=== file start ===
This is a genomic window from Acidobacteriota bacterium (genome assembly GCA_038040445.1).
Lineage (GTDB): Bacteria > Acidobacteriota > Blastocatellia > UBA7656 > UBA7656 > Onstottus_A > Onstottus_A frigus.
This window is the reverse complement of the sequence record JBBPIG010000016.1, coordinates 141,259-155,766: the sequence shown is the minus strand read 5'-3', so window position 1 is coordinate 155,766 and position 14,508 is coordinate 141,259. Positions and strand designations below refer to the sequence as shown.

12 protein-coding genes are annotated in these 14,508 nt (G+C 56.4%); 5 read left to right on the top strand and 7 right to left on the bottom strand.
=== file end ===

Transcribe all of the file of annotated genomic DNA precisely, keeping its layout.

This is a genomic window from Acidobacteriota bacterium (genome assembly GCA_038040445.1).
Lineage (GTDB): Bacteria > Acidobacteriota > Blastocatellia > UBA7656 > UBA7656 > Onstottus_A > Onstottus_A frigus.
This window is the reverse complement of the sequence record JBBPIG010000016.1, coordinates 141,259-155,766: the sequence shown is the minus strand read 5'-3', so window position 1 is coordinate 155,766 and position 14,508 is coordinate 141,259. Positions and strand designations below refer to the sequence as shown.

12 protein-coding genes are annotated in these 14,508 nt (G+C 56.4%); 5 read left to right on the top strand and 7 right to left on the bottom strand.